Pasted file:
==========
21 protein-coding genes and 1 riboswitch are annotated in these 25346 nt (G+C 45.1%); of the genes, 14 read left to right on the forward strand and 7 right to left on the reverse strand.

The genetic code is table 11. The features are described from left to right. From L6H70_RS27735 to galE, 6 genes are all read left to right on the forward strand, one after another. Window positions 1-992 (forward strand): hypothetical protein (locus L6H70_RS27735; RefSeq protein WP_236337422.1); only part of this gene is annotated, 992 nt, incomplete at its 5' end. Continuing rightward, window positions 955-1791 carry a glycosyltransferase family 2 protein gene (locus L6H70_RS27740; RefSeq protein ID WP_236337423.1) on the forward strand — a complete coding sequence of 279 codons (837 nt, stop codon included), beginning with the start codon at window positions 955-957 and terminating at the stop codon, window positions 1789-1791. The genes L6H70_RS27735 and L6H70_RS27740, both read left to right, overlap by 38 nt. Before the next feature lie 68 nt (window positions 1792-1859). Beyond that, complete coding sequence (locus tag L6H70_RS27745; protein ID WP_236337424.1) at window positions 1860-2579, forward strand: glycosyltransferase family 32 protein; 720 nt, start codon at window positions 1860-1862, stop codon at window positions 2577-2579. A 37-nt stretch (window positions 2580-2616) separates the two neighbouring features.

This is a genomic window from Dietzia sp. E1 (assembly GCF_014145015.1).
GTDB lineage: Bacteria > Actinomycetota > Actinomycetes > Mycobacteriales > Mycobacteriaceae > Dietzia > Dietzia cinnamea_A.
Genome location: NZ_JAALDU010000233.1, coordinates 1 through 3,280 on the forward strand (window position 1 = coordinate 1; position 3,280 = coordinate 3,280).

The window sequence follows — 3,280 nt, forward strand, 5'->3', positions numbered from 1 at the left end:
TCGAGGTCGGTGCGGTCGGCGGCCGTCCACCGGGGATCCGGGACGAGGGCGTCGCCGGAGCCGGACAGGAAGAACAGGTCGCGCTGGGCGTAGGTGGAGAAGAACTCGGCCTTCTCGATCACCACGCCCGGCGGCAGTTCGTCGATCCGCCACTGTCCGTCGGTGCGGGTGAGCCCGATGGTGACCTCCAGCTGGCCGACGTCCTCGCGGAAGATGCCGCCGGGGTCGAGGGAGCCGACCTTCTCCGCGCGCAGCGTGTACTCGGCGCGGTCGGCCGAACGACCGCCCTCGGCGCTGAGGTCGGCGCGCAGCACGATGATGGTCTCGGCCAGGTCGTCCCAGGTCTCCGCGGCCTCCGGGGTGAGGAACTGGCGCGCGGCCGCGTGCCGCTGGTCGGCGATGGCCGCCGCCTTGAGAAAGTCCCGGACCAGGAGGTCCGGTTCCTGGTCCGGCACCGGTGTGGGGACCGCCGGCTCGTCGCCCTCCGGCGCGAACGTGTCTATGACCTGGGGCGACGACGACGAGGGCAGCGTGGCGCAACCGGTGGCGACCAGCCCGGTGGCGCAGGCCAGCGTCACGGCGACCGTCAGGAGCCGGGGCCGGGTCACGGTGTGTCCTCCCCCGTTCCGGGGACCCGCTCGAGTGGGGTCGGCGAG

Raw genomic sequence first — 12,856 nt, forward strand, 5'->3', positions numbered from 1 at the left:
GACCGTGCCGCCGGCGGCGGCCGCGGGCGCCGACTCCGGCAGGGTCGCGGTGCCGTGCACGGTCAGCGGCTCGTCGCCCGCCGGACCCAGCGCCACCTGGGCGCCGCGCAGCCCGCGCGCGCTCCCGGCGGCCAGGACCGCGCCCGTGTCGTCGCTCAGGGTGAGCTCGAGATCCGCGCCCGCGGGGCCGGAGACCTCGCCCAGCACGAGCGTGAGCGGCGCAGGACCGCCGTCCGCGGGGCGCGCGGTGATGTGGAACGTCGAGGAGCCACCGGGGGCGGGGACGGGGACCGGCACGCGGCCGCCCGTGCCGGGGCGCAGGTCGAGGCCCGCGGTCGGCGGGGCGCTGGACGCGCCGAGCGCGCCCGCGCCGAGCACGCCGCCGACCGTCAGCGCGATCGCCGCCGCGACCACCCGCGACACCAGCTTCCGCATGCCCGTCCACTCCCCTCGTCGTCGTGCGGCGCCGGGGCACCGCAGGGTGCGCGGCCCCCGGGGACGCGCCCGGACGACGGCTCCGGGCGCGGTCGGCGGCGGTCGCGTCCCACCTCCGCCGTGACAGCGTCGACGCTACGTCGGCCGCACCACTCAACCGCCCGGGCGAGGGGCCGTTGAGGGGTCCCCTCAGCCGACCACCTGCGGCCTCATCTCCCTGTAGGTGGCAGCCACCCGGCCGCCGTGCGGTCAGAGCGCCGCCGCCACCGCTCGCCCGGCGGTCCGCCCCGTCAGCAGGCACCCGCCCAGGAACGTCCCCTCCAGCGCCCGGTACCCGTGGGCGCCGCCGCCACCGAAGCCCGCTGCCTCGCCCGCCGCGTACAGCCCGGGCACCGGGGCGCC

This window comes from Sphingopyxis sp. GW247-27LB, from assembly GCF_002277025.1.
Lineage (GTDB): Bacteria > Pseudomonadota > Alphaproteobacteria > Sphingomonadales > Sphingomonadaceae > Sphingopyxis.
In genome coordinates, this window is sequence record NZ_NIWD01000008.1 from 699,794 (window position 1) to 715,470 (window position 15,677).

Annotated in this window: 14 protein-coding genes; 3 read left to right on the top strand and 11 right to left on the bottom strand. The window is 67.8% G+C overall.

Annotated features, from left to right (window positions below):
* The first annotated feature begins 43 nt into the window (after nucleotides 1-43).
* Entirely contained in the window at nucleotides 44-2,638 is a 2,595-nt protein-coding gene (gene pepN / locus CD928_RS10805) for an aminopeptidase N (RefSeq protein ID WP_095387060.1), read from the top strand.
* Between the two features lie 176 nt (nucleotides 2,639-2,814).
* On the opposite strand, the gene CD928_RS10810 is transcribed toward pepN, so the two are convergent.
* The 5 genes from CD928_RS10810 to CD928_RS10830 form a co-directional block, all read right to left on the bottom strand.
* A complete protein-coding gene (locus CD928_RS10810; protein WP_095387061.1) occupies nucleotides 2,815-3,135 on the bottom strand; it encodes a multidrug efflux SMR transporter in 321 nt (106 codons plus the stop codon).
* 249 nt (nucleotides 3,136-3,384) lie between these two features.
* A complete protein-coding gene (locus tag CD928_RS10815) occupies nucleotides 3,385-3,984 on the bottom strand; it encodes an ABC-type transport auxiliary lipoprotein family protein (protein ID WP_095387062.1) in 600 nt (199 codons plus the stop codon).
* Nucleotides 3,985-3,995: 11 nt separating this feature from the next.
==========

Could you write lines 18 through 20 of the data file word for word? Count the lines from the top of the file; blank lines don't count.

* On the opposite strand, the gene CD928_RS10810 is transcribed toward pepN, so the two are convergent.
* The 5 genes from CD928_RS10810 to CD928_RS10830 form a co-directional block, all read right to left on the bottom strand.
* A complete protein-coding gene (locus CD928_RS10810; protein WP_095387061.1) occupies nucleotides 2,815-3,135 on the bottom strand; it encodes a multidrug efflux SMR transporter in 321 nt (106 codons plus the stop codon).